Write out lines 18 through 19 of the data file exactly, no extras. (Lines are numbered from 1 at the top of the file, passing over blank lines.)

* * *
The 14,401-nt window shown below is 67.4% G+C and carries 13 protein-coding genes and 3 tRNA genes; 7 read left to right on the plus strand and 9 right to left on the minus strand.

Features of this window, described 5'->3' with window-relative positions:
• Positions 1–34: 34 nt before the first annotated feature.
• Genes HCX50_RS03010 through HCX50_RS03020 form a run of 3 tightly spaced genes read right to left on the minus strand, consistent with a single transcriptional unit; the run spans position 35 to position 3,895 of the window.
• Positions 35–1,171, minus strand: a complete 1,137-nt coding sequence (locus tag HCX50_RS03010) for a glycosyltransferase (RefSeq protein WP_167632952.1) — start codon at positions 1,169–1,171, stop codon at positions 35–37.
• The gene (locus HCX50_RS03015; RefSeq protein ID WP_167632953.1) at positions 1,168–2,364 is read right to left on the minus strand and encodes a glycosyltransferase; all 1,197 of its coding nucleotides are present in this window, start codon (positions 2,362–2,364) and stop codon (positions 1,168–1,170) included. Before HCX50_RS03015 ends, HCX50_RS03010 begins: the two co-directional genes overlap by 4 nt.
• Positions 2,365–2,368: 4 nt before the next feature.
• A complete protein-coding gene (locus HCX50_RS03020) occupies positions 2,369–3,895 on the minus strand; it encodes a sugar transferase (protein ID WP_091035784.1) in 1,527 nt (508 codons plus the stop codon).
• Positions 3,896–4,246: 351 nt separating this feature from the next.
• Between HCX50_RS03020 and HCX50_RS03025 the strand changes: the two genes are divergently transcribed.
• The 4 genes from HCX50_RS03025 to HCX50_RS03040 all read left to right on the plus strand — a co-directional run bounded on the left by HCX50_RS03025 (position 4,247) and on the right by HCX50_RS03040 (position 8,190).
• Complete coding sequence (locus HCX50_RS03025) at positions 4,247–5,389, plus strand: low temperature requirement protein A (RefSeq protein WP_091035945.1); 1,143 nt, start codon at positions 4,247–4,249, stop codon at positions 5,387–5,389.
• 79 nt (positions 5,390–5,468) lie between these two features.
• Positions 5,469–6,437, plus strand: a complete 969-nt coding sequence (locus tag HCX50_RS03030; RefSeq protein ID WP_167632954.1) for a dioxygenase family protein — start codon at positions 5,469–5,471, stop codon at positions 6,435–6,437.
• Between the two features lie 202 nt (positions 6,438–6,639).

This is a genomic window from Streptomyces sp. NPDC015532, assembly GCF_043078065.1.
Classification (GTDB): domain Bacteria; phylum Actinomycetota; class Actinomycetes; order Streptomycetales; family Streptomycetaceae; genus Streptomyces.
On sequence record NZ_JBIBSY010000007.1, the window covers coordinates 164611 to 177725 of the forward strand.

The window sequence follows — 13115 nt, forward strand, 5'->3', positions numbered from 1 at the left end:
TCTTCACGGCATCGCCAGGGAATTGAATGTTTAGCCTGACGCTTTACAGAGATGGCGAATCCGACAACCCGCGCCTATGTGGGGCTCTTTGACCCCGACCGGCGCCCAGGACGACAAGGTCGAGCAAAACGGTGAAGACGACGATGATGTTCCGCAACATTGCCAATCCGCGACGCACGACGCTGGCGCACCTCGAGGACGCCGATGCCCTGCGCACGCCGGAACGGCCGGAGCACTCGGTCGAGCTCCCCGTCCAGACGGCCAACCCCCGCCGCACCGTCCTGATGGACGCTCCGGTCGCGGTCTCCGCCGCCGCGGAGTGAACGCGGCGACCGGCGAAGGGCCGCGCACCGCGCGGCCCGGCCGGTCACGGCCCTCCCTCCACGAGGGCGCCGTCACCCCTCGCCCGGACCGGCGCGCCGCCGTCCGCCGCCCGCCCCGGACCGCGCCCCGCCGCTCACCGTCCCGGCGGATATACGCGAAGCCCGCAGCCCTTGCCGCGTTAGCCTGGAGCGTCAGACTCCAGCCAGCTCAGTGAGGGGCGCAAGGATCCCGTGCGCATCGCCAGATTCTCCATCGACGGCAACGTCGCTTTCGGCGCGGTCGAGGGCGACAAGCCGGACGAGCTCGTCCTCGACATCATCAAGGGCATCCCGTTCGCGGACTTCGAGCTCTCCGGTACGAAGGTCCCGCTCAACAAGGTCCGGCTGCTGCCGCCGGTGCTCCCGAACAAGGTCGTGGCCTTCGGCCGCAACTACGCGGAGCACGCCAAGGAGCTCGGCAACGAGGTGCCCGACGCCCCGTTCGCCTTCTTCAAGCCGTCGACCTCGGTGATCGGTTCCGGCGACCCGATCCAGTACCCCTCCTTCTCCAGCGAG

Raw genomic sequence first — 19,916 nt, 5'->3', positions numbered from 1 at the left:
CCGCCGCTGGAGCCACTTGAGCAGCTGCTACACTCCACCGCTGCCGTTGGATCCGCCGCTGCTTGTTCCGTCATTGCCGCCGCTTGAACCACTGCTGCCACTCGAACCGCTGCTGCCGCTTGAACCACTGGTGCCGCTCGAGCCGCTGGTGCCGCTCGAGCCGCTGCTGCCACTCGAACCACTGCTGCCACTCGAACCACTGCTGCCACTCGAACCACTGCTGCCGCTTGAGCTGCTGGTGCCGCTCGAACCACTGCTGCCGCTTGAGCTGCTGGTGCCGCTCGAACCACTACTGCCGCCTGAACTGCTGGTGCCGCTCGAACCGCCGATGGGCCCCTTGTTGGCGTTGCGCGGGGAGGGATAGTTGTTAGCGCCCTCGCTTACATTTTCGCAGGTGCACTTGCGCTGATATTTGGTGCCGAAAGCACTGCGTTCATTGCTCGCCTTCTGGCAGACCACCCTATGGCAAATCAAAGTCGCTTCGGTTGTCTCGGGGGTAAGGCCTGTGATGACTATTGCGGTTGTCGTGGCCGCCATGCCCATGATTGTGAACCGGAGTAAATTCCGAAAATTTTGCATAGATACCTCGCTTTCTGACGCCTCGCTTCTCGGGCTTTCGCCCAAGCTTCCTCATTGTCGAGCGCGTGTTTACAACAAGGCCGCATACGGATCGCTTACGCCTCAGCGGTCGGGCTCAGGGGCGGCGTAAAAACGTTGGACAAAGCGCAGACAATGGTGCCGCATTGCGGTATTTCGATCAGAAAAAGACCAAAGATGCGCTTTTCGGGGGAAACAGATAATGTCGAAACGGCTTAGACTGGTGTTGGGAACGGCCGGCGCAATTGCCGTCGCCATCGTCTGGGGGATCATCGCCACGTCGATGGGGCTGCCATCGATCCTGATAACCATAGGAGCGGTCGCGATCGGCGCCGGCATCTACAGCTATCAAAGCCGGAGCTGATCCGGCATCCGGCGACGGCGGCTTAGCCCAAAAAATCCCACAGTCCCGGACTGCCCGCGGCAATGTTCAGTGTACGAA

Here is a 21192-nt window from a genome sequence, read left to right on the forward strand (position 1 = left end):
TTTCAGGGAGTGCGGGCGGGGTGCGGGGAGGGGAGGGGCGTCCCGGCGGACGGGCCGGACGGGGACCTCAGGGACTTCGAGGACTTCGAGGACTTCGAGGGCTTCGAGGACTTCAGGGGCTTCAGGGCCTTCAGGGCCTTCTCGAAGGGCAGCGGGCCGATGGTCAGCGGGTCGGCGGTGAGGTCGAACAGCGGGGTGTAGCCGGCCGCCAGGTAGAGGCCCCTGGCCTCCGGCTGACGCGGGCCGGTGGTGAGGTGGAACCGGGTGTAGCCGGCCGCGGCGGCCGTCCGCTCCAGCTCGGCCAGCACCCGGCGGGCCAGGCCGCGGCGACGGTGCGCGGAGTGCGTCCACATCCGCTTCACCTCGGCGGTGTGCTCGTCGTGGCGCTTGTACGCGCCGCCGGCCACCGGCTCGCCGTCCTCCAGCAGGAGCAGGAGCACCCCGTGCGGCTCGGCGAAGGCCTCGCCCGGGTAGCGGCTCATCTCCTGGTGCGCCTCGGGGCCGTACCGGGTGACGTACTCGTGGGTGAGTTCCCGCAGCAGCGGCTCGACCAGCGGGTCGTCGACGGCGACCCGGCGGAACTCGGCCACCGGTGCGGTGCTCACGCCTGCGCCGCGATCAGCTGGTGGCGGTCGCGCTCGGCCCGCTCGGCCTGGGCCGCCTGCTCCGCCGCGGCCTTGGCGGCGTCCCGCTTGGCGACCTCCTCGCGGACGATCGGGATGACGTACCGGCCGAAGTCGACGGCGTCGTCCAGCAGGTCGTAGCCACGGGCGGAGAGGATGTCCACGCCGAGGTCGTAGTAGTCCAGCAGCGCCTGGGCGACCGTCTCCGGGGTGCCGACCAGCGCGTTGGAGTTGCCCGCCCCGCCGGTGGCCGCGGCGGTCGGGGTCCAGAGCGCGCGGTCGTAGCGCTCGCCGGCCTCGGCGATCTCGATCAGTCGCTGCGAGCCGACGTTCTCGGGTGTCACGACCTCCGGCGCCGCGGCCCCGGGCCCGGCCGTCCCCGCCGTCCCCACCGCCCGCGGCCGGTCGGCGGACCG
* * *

On sequence record NZ_JBIBSY010000007.1, the window covers coordinates 164611 to 177725 of the forward strand.

The window sequence follows — 13115 nt, forward strand, 5'->3', positions numbered from 1 at the left end: